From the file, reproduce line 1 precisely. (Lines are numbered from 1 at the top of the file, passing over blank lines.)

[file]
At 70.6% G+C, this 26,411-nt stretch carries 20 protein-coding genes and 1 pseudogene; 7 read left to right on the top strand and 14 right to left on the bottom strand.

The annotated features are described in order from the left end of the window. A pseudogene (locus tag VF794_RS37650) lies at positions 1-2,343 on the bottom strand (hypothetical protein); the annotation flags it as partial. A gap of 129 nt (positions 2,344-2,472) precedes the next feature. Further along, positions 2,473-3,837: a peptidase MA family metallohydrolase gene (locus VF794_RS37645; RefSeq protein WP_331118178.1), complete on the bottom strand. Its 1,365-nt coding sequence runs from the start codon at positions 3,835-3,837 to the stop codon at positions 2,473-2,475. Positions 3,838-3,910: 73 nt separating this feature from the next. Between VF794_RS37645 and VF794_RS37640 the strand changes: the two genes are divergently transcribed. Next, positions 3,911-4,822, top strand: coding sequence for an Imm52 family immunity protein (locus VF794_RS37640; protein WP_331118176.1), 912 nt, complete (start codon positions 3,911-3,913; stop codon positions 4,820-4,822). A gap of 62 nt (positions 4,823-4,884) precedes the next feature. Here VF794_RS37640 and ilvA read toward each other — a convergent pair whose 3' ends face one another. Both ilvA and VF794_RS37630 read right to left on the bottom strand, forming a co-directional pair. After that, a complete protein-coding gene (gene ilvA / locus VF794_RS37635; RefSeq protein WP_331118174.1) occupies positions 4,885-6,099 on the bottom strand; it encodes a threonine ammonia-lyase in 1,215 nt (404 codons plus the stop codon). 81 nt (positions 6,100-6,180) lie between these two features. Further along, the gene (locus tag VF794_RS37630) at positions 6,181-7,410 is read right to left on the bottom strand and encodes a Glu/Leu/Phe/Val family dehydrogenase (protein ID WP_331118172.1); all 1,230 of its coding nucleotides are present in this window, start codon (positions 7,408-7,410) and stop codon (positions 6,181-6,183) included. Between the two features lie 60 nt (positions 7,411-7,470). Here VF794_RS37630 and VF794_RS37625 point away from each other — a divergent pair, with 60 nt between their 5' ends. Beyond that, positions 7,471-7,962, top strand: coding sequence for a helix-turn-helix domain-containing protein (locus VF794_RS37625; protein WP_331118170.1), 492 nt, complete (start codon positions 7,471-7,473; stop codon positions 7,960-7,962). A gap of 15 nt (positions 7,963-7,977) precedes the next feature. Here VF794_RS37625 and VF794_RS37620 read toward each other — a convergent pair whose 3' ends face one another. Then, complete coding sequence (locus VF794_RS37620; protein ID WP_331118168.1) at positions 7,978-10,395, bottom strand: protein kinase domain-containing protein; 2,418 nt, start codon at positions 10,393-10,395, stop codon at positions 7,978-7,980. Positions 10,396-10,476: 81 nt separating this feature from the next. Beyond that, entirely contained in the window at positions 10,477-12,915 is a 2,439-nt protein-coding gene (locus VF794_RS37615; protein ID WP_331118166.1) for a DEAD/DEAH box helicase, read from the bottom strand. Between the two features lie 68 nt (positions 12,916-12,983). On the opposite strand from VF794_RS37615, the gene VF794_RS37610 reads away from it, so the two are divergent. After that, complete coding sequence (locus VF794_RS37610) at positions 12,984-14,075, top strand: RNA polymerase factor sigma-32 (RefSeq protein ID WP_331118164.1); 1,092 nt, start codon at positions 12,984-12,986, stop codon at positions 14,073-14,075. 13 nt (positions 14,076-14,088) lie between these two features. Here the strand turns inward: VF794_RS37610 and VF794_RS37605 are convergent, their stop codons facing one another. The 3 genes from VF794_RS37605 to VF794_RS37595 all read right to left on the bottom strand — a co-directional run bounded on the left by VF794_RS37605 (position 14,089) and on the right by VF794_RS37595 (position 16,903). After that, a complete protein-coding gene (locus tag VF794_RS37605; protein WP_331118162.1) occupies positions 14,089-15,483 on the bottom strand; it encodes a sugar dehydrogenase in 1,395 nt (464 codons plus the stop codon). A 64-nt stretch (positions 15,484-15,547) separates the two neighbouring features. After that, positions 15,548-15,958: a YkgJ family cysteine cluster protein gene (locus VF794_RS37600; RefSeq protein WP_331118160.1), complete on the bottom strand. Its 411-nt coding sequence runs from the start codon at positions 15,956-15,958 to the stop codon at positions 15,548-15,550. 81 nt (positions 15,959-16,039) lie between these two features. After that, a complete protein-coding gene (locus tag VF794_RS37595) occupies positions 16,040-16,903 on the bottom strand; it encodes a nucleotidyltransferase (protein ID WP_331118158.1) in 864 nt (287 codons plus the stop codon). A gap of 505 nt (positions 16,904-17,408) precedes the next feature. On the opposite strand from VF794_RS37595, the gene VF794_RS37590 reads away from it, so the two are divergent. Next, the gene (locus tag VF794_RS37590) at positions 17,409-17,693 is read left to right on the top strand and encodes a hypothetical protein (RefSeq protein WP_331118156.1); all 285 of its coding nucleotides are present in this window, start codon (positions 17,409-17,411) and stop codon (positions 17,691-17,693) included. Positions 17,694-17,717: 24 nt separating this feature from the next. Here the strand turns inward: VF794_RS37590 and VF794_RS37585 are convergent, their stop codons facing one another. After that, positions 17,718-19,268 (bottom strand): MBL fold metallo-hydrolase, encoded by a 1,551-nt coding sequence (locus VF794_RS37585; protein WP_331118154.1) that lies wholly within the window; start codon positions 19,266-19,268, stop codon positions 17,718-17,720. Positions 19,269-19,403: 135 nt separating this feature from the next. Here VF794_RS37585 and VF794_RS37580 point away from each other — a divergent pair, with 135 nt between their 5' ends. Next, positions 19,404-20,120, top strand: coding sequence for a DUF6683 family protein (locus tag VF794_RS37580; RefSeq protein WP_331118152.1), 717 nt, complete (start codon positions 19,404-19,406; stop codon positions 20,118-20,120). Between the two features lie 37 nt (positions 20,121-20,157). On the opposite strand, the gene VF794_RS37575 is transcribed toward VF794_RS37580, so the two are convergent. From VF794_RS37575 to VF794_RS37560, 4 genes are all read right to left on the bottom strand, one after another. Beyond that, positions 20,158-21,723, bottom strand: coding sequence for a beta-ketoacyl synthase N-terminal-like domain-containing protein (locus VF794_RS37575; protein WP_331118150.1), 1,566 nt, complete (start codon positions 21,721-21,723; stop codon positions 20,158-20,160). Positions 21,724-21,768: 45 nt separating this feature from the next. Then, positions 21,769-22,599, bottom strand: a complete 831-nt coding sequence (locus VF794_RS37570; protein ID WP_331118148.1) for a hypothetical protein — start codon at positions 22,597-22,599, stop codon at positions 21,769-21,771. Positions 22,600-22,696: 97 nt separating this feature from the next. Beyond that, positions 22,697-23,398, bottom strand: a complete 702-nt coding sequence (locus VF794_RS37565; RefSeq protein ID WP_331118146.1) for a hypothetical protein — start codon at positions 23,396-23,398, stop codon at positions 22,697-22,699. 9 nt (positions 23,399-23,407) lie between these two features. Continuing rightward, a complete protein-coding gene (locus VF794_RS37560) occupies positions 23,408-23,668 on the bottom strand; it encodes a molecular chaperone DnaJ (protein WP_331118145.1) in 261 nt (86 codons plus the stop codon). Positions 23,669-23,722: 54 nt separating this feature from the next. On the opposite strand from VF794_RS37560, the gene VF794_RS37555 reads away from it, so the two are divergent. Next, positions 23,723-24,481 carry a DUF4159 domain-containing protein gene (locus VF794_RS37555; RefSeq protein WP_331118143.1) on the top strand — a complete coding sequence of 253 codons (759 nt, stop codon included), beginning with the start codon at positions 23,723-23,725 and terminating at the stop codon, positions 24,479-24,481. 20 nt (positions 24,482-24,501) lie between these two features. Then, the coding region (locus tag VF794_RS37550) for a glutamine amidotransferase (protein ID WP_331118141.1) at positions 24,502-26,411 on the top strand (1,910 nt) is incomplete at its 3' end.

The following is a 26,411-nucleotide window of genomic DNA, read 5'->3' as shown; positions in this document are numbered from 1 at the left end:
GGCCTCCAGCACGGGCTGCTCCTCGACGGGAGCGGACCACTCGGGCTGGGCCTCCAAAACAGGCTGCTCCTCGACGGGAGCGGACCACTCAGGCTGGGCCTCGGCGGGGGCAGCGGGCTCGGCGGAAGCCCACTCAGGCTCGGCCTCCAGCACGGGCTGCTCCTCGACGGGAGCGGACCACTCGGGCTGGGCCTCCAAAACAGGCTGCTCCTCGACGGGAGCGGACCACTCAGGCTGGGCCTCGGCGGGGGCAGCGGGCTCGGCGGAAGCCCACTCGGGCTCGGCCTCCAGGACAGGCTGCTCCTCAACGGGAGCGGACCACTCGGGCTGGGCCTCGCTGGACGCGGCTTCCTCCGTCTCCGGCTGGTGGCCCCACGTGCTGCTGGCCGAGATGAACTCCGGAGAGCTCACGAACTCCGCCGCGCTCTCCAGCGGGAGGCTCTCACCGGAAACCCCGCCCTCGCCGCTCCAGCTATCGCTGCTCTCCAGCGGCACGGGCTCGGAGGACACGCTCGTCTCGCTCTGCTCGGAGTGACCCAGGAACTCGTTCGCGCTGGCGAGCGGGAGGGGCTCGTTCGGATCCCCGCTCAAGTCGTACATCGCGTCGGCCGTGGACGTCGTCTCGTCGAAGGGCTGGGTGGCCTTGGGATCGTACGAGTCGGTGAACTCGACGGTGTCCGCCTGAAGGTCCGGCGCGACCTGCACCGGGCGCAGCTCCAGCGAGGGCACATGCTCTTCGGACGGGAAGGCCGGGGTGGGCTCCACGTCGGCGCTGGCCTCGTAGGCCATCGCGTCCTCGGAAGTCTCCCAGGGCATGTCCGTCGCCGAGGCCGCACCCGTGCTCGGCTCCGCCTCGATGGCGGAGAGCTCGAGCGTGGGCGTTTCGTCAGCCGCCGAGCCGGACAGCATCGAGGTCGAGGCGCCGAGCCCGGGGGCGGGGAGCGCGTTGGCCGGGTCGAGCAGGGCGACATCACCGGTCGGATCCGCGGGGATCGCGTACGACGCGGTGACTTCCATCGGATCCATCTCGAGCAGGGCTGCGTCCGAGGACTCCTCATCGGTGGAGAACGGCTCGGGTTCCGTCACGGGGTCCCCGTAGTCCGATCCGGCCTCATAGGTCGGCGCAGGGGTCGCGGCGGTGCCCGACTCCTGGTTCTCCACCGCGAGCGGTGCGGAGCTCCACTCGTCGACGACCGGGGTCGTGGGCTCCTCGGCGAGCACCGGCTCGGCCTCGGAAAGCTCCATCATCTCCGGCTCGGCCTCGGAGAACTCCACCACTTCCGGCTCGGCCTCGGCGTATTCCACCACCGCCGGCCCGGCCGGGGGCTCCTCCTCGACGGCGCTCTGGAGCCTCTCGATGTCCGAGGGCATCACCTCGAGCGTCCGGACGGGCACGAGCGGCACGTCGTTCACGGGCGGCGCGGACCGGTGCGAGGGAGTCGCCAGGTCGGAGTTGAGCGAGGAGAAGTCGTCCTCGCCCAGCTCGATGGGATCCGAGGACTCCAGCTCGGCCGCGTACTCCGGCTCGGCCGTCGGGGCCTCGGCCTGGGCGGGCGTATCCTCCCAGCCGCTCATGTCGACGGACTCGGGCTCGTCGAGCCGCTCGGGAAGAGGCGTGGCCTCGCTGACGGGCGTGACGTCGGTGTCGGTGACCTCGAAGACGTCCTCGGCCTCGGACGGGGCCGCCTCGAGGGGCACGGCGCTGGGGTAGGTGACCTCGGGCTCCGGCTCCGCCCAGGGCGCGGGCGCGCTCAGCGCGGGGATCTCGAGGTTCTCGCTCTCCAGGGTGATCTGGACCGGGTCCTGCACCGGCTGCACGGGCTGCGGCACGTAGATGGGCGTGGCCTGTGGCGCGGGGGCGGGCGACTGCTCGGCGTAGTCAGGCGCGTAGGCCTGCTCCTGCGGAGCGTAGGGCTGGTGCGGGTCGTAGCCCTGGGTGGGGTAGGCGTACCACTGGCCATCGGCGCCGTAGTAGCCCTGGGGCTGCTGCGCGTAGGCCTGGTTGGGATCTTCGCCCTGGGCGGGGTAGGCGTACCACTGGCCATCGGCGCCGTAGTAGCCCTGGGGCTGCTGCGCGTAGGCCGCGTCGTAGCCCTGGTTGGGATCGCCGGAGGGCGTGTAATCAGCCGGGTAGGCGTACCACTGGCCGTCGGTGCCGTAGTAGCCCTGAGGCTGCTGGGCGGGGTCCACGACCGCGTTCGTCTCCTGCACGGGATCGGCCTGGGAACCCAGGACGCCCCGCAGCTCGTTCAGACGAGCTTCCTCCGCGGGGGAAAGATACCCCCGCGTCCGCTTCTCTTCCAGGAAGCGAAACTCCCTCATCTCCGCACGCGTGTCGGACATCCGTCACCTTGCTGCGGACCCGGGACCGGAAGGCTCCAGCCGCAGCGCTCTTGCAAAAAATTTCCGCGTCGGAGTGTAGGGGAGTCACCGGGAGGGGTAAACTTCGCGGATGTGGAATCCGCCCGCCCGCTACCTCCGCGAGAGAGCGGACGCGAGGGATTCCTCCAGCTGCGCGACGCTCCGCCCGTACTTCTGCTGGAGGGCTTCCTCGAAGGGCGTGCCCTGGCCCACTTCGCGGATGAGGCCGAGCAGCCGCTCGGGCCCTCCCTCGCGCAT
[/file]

At 70.6% G+C, this 26,411-nt stretch carries 20 protein-coding genes and 1 pseudogene; 7 read left to right on the top strand and 14 right to left on the bottom strand.